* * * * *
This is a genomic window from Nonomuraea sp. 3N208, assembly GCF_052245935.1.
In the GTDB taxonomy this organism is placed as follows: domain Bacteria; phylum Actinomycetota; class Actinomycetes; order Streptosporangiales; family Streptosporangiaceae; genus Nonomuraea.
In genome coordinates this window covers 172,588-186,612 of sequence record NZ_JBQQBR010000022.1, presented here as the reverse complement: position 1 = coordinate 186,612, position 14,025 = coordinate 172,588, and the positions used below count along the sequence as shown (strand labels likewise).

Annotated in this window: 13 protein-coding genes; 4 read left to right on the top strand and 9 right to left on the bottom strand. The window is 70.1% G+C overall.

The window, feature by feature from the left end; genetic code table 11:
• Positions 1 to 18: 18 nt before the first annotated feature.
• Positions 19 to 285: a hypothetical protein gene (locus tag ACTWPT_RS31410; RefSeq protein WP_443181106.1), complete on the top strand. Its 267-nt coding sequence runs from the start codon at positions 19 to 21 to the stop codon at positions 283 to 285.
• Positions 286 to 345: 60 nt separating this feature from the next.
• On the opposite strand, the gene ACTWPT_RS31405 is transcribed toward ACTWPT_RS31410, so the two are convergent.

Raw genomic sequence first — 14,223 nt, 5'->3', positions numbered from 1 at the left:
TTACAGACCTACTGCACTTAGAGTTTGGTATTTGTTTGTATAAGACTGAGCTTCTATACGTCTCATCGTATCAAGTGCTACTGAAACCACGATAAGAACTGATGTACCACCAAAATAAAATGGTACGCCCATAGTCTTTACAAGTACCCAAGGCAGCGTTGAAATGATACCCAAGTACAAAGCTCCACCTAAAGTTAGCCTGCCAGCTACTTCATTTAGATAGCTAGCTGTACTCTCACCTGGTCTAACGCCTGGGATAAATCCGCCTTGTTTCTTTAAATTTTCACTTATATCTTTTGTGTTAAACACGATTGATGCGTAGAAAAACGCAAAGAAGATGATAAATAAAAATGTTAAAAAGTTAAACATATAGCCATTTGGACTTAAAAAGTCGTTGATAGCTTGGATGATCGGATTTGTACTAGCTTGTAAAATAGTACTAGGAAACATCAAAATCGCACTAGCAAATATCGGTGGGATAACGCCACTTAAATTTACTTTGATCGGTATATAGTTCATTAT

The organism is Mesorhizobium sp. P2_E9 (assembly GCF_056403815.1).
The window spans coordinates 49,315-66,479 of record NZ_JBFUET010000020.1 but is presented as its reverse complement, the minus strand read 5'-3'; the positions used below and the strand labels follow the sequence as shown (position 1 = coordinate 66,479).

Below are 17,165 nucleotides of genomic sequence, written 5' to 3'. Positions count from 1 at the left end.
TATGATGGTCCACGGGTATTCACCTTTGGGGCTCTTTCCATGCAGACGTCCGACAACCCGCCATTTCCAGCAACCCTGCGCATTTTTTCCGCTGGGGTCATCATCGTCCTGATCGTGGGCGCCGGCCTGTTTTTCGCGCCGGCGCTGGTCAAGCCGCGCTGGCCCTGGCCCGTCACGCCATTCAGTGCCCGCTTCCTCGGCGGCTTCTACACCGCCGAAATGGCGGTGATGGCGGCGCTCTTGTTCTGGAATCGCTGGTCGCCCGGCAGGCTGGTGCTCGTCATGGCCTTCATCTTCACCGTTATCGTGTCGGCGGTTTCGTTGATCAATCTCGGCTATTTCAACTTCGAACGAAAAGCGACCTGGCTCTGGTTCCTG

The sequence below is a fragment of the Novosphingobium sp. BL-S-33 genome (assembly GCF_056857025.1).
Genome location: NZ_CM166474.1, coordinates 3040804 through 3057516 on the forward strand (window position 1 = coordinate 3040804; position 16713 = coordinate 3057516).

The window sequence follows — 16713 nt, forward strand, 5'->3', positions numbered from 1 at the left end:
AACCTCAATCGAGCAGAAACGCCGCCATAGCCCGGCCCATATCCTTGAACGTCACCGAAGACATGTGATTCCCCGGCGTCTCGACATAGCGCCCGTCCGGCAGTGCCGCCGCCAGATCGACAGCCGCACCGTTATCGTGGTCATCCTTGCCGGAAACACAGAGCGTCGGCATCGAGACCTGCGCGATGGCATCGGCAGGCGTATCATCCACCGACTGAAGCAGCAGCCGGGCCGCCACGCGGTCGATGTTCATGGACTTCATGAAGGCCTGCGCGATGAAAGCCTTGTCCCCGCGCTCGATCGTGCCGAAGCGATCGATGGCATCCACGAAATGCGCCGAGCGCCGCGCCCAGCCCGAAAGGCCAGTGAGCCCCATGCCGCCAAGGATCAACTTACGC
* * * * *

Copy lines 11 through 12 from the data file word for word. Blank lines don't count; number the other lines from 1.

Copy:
TTACAGACCTACTGCACTTAGAGTTTGGTATTTGTTTGTATAAGACTGAGCTTCTATACGTCTCATCGTATCAAGTGCTACTGAAACCACGATAAGAACTGATGTACCACCAAAATAAAATGGTACGCCCATAGTCTTTACAAGTACCCAAGGCAGCGTTGAAATGATACCCAAGTACAAAGCTCCACCTAAAGTTAGCCTGCCAGCTACTTCATTTAGATAGCTAGCTGTACTCTCACCTGGTCTAACGCCTGGGATAAATCCGCCTTGTTTCTTTAAATTTTCACTTATATCTTTTGTGTTAAACACGATTGATGCGTAGAAAAACGCAAAGAAGATGATAAATAAAAATGTTAAAAAGTTAAACATATAGCCATTTGGACTTAAAAAGTCGTTGATAGCTTGGATGATCGGATTTGTACTAGCTTGTAAAATAGTACTAGGAAACATCAAAATCGCACTAGCAAATATCGGTGGGATAACGCCACTTAAATTTACTTTGATCGGTATATAGTTCATTAT

The organism is Mesorhizobium sp. P2_E9 (assembly GCF_056403815.1).